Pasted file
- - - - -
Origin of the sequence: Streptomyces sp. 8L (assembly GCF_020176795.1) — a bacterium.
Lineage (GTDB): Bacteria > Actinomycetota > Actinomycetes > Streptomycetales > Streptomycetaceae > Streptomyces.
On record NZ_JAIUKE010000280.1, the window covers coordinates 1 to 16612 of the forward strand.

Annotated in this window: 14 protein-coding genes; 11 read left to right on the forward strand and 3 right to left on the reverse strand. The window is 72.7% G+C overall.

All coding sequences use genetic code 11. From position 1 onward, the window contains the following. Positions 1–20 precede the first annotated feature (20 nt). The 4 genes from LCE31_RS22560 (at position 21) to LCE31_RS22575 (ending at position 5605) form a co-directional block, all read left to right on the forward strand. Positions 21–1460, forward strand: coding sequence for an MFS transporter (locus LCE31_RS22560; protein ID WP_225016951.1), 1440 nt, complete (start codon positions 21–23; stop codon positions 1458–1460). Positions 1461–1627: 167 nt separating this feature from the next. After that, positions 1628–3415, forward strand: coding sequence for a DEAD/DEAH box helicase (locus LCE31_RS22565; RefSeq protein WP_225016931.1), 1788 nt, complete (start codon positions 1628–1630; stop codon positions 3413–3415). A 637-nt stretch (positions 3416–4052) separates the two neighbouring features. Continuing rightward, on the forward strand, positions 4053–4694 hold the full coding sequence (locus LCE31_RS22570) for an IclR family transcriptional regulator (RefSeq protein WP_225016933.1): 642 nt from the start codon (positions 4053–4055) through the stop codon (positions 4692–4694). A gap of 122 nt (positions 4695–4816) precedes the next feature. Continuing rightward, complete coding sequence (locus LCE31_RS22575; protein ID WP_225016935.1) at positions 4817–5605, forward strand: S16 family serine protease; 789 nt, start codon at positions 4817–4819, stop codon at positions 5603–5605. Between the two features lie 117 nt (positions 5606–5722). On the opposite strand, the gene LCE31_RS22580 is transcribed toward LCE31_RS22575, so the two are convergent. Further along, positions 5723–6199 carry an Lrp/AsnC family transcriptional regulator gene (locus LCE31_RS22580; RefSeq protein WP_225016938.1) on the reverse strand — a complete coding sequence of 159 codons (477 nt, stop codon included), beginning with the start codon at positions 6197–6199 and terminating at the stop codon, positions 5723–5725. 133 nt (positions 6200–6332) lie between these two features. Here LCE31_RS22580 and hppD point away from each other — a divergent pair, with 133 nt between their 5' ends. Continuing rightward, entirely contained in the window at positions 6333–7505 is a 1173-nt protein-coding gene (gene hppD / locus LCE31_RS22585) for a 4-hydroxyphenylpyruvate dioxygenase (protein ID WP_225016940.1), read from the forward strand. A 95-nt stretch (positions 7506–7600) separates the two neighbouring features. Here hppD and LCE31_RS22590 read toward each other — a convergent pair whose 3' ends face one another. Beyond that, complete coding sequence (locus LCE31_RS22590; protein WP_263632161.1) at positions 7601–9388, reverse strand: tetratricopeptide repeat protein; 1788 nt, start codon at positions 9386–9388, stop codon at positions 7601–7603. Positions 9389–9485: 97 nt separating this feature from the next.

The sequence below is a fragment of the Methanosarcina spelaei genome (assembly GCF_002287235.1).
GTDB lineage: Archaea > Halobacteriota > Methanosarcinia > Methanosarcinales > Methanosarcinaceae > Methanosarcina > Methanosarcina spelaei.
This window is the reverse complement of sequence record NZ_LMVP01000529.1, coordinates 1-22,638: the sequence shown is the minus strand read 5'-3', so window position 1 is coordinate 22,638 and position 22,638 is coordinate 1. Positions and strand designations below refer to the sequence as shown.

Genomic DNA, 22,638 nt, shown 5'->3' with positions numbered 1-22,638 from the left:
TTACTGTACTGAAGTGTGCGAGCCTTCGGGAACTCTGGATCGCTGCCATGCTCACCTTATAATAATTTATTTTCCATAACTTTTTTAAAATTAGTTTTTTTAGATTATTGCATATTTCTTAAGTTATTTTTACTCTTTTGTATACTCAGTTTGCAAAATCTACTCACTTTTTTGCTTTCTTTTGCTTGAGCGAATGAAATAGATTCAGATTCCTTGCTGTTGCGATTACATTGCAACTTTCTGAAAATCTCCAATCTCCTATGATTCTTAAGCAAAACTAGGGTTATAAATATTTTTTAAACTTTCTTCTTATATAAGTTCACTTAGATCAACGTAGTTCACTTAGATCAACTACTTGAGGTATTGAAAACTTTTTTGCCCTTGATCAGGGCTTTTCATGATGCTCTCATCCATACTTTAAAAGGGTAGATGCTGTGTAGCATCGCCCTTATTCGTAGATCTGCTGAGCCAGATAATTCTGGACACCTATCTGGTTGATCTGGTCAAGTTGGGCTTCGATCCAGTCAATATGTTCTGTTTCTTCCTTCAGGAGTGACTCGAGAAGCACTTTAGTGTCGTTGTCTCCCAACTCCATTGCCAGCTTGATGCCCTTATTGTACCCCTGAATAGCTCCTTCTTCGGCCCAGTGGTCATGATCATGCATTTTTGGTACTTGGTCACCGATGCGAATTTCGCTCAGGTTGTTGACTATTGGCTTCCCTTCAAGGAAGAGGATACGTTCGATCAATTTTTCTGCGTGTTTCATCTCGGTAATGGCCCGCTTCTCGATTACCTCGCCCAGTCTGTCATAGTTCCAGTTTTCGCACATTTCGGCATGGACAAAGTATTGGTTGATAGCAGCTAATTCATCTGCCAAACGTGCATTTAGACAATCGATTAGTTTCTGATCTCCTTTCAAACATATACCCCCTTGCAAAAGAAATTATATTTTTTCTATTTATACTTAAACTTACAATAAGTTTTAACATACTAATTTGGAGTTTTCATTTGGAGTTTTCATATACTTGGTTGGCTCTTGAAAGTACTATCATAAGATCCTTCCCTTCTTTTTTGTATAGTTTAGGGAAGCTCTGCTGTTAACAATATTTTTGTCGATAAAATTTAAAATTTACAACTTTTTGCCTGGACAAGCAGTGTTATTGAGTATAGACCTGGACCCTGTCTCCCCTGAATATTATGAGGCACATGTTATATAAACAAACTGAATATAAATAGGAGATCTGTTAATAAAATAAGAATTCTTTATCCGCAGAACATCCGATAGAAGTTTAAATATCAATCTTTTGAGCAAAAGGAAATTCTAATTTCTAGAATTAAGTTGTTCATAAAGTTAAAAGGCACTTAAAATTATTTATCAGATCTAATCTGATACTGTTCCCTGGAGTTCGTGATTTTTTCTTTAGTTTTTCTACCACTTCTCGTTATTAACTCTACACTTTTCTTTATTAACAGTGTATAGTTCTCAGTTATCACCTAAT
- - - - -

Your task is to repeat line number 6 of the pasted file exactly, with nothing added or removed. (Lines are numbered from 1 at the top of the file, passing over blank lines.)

The sequence below is a fragment of the Methanosarcina spelaei genome (assembly GCF_002287235.1).